Living on an Island

swim suits and beachwear

Our Snowbird Stint

Living on an Island

They say if you love something, let it go. So adiós, North Haven. It’s time to seek out some sun.

The question I get asked the most about living on an island is what it’s like to live here in the winter. I’ve written about this before, but I haven’t been brutally honest with you — until now! My number-one tip for surviving out here in the winter is to leave.

At least for a little while.

No one gets cabin fever worse than my husband, Alex. Every year after the holidays wind down and the realization sets in that summer (his busy lobster-fishing season) is looming, he panics and says he needs a vacation. I tend to be a bit more reasonable and remind him that our finances and schedules don’t always allow for one. But by March — when I start imagining the island (below) abloom with leafy trees and wildflowers only to have my hopes dashed by reports of yet another snowstorm — I want out of here too.

So this year we cashed in five years’ worth of airline miles and booked flights to Mexico for a week. We’ve rented a small apartment directly on the beach, which should make it easy to prep meals for our nine month old, Austin and put him down for naps.

Of course, living in the middle of the sea, we can’t just get up and go. We usually tack on at least 24 hours at either end of our trips to allow for the ferry rides to and from Rockland, the car rides back and forth from the airport in Portland or Boston, and the inevitable delayed/missed flights, in which case we rely on the kindness of mainland family and friends who let us crash with them. Leaving behind a household of animals is another worry. Luckily, we have friends who are willing to take in our dog and plenty of family members who can check on the cats.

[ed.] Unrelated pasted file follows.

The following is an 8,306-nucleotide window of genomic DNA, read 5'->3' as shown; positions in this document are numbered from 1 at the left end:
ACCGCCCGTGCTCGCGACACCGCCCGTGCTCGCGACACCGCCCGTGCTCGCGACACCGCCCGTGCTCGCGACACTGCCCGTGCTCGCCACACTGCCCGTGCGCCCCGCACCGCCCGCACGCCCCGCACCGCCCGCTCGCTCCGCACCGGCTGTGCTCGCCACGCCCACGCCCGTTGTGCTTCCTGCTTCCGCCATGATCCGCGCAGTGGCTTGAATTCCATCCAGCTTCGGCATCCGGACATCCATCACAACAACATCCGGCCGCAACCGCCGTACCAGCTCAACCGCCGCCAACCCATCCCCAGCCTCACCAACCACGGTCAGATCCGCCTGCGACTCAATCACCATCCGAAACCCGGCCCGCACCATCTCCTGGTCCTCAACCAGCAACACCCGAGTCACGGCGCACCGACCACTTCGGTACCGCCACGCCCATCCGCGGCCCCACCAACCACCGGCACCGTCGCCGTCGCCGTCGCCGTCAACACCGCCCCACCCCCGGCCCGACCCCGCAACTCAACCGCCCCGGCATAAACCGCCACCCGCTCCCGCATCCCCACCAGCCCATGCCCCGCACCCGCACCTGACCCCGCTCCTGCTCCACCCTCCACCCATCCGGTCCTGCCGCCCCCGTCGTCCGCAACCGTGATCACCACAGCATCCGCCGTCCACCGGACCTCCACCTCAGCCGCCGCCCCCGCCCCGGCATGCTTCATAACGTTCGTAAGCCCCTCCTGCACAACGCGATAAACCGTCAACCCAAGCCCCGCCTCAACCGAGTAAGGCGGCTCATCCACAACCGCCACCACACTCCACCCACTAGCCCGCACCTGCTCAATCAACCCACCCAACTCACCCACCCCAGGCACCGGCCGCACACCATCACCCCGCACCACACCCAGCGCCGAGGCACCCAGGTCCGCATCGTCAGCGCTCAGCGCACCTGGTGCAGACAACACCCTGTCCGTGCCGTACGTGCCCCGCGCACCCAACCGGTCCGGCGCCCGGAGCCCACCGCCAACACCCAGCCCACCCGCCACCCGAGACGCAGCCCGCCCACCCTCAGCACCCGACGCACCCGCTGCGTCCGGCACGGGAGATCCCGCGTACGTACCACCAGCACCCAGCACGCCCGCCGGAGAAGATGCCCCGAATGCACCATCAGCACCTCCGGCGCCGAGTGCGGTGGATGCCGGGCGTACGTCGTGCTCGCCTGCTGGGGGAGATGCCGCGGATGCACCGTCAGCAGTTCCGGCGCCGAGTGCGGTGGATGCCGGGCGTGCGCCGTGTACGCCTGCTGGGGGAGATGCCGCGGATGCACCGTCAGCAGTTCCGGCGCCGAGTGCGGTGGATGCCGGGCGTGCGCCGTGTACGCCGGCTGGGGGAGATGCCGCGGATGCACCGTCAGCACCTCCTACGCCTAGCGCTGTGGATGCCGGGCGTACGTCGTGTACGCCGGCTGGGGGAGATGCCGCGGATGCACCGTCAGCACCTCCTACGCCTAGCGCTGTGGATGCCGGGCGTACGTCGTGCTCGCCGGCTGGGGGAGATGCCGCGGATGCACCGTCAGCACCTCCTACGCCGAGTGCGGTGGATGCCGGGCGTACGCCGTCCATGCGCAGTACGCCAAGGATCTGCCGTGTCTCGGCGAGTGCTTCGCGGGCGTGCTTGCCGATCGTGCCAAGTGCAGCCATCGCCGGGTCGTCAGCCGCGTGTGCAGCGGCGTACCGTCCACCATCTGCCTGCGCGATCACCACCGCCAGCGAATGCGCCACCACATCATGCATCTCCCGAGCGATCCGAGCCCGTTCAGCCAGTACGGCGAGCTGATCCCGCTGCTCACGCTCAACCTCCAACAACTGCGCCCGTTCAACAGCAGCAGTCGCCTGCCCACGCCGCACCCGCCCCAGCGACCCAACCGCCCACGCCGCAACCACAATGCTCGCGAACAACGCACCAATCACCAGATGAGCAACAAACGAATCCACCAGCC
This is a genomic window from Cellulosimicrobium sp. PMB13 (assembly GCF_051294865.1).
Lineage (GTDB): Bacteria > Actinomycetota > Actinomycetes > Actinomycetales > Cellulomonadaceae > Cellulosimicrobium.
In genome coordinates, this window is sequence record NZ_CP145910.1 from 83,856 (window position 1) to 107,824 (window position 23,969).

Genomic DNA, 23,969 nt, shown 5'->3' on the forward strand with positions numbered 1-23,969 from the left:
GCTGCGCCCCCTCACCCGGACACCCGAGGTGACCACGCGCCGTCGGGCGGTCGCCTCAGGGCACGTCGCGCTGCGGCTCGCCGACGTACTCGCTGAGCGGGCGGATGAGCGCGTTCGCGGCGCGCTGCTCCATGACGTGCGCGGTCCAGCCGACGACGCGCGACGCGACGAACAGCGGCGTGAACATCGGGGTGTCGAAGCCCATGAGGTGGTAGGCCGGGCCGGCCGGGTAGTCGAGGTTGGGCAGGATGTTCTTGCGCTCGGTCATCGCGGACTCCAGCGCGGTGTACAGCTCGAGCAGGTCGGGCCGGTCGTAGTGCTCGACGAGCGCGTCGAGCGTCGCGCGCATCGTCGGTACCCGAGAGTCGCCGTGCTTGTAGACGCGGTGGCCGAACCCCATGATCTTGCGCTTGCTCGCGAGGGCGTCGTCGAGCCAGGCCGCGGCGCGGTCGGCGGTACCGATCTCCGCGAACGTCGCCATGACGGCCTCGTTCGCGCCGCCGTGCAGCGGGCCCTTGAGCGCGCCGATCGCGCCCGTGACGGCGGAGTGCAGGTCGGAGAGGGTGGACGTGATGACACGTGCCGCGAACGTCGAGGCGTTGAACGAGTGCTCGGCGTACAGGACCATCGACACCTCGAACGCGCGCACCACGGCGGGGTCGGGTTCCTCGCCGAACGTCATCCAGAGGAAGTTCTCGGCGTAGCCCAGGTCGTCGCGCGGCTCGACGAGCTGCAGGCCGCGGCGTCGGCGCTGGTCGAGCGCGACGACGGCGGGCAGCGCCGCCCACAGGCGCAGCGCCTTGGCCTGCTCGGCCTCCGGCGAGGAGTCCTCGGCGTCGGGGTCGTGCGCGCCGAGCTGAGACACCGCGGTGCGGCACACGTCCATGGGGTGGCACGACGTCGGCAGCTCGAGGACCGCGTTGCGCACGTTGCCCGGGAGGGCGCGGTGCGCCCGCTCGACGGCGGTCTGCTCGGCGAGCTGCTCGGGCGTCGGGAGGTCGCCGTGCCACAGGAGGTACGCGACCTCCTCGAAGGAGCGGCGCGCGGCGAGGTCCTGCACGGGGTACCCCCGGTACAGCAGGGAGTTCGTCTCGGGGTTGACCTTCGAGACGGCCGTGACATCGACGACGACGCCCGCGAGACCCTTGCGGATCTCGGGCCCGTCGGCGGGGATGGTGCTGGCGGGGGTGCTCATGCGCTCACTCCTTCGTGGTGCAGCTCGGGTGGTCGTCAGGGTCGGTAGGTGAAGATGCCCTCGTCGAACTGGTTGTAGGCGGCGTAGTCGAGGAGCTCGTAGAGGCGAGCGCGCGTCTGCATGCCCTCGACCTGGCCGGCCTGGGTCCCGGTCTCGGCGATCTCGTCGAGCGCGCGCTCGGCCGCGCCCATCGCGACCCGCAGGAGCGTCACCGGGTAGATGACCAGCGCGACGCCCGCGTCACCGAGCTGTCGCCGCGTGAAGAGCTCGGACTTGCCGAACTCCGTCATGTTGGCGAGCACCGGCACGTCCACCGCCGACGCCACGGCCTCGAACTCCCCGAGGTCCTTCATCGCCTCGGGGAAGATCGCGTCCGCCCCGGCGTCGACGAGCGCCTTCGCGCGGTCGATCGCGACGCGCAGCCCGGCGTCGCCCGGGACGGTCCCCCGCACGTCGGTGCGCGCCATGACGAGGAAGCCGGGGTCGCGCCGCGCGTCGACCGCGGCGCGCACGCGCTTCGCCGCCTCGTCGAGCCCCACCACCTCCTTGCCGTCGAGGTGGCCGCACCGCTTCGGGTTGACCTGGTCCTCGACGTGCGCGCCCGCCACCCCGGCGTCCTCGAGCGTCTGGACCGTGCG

When we built our house, we knew that our long-term goal was to always get away in the winter. This is why we chose to install pipe-free direct-vent heaters instead of a furnace. The thought of heating pipes bursting in the cold weather would definitely put a damper on vacations.

Depending on how things go this time, we may consider leaving for a longer stretch next winter. I work remotely, Alex doesn’t fish in the winter, and Austin’s not yet in school, so why not take advantage? I just hope Austin doesn’t expect the ocean here to ever be as warm as it is in Mexico in March!


  1. Edward Suffern

    Nice post and interesting comment on pipe free direct vent heaters. As I think about building for retirement in Maine, I have the same concerns. What is your fuel source…. propane? And do your water supply pipes for the kitchen and bathroom get drained easily when you go away for a week? You need to have a well designed plumbing to be able to drain those easily, huh? Thanks for the article.

    • Laura Serino

      Hey Edward! Thanks for the kind note! The great thing about the propane monitors are that you can keep them running at say 62 degrees so you don’t worry about pipes freezing. We don’t need to drain them that way. Our house is well-insulated since it’s a new build so we aren’t worried about draining pipes for a week away!

  2. Stephen Sheehy

    Minor quibble: Furnaces heat air. Boilers heat water. So you could have installed a furnace and still not worry about heat pipes.

    • Laura Serino

      Fair enough! And true point. For us it saved us a lot of money to not install a furnace when we were building and to rely on a wood stove and backup monitors to heat the house instead. It was largely a financial move!

  3. Lori Bridges

    Have enjoyed reading about your life on the island. Good for you both to get away! Wishing I too could be enjoying some warm sunshine about now– as well. Love living in Maine, but always nice to break away from the cold for a little “recharge”.
    Hoping you have a wonderful trip and safe travels home???

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